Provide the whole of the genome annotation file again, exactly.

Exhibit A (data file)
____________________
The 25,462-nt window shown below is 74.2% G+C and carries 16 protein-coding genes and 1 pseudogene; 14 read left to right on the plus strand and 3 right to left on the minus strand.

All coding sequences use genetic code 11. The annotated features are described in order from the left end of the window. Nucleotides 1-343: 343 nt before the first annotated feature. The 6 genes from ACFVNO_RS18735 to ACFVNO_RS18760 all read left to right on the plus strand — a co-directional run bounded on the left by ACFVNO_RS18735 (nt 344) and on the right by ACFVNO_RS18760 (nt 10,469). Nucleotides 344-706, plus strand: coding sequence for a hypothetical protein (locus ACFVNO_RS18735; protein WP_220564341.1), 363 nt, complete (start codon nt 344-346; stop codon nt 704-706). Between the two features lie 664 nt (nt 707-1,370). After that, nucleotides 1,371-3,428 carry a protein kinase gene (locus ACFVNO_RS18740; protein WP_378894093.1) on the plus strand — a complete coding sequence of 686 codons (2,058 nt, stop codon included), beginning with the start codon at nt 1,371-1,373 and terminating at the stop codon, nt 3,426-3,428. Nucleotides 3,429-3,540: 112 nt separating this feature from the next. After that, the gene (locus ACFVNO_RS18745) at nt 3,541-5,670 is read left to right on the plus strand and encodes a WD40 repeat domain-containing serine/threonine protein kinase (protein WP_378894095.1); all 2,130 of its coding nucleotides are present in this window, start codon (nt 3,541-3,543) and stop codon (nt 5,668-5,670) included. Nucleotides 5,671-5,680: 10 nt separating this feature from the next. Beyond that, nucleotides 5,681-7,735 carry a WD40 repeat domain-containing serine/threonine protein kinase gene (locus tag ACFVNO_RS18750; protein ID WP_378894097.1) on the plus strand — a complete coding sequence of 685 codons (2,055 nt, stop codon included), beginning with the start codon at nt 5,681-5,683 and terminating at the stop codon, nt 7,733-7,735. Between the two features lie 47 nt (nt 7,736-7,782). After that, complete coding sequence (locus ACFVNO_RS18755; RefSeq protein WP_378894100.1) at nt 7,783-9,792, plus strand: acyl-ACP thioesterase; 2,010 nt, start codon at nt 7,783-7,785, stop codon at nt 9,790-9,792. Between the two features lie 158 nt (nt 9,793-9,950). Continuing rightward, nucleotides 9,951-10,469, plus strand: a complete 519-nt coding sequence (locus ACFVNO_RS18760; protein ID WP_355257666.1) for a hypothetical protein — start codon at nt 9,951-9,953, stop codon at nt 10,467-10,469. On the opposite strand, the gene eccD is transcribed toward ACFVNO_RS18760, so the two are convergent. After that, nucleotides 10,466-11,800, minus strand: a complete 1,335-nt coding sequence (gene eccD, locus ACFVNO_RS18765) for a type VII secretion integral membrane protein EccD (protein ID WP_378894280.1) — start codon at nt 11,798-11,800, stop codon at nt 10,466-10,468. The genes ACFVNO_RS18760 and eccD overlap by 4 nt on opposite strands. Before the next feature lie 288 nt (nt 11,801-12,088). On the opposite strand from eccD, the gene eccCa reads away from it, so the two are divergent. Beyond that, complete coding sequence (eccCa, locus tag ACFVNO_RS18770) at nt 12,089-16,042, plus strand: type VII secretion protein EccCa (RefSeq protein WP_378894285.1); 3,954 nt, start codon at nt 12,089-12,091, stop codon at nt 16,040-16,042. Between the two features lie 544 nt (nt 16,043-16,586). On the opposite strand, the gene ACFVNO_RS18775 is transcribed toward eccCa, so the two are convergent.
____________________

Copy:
The 25,462-nt window shown below is 74.2% G+C and carries 16 protein-coding genes and 1 pseudogene; 14 read left to right on the plus strand and 3 right to left on the minus strand.

All coding sequences use genetic code 11. The annotated features are described in order from the left end of the window. Nucleotides 1-343: 343 nt before the first annotated feature. The 6 genes from ACFVNO_RS18735 to ACFVNO_RS18760 all read left to right on the plus strand — a co-directional run bounded on the left by ACFVNO_RS18735 (nt 344) and on the right by ACFVNO_RS18760 (nt 10,469). Nucleotides 344-706, plus strand: coding sequence for a hypothetical protein (locus ACFVNO_RS18735; protein WP_220564341.1), 363 nt, complete (start codon nt 344-346; stop codon nt 704-706). Between the two features lie 664 nt (nt 707-1,370). After that, nucleotides 1,371-3,428 carry a protein kinase gene (locus ACFVNO_RS18740; protein WP_378894093.1) on the plus strand — a complete coding sequence of 686 codons (2,058 nt, stop codon included), beginning with the start codon at nt 1,371-1,373 and terminating at the stop codon, nt 3,426-3,428. Nucleotides 3,429-3,540: 112 nt separating this feature from the next. After that, the gene (locus ACFVNO_RS18745) at nt 3,541-5,670 is read left to right on the plus strand and encodes a WD40 repeat domain-containing serine/threonine protein kinase (protein WP_378894095.1); all 2,130 of its coding nucleotides are present in this window, start codon (nt 3,541-3,543) and stop codon (nt 5,668-5,670) included. Nucleotides 5,671-5,680: 10 nt separating this feature from the next. Beyond that, nucleotides 5,681-7,735 carry a WD40 repeat domain-containing serine/threonine protein kinase gene (locus tag ACFVNO_RS18750; protein ID WP_378894097.1) on the plus strand — a complete coding sequence of 685 codons (2,055 nt, stop codon included), beginning with the start codon at nt 5,681-5,683 and terminating at the stop codon, nt 7,733-7,735. Between the two features lie 47 nt (nt 7,736-7,782). After that, complete coding sequence (locus ACFVNO_RS18755; RefSeq protein WP_378894100.1) at nt 7,783-9,792, plus strand: acyl-ACP thioesterase; 2,010 nt, start codon at nt 7,783-7,785, stop codon at nt 9,790-9,792. Between the two features lie 158 nt (nt 9,793-9,950). Continuing rightward, nucleotides 9,951-10,469, plus strand: a complete 519-nt coding sequence (locus ACFVNO_RS18760; protein ID WP_355257666.1) for a hypothetical protein — start codon at nt 9,951-9,953, stop codon at nt 10,467-10,469. On the opposite strand, the gene eccD is transcribed toward ACFVNO_RS18760, so the two are convergent. After that, nucleotides 10,466-11,800, minus strand: a complete 1,335-nt coding sequence (gene eccD, locus ACFVNO_RS18765) for a type VII secretion integral membrane protein EccD (protein ID WP_378894280.1) — start codon at nt 11,798-11,800, stop codon at nt 10,466-10,468. The genes ACFVNO_RS18760 and eccD overlap by 4 nt on opposite strands. Before the next feature lie 288 nt (nt 11,801-12,088). On the opposite strand from eccD, the gene eccCa reads away from it, so the two are divergent. Beyond that, complete coding sequence (eccCa, locus tag ACFVNO_RS18770) at nt 12,089-16,042, plus strand: type VII secretion protein EccCa (RefSeq protein WP_378894285.1); 3,954 nt, start codon at nt 12,089-12,091, stop codon at nt 16,040-16,042. Between the two features lie 544 nt (nt 16,043-16,586). On the opposite strand, the gene ACFVNO_RS18775 is transcribed toward eccCa, so the two are convergent.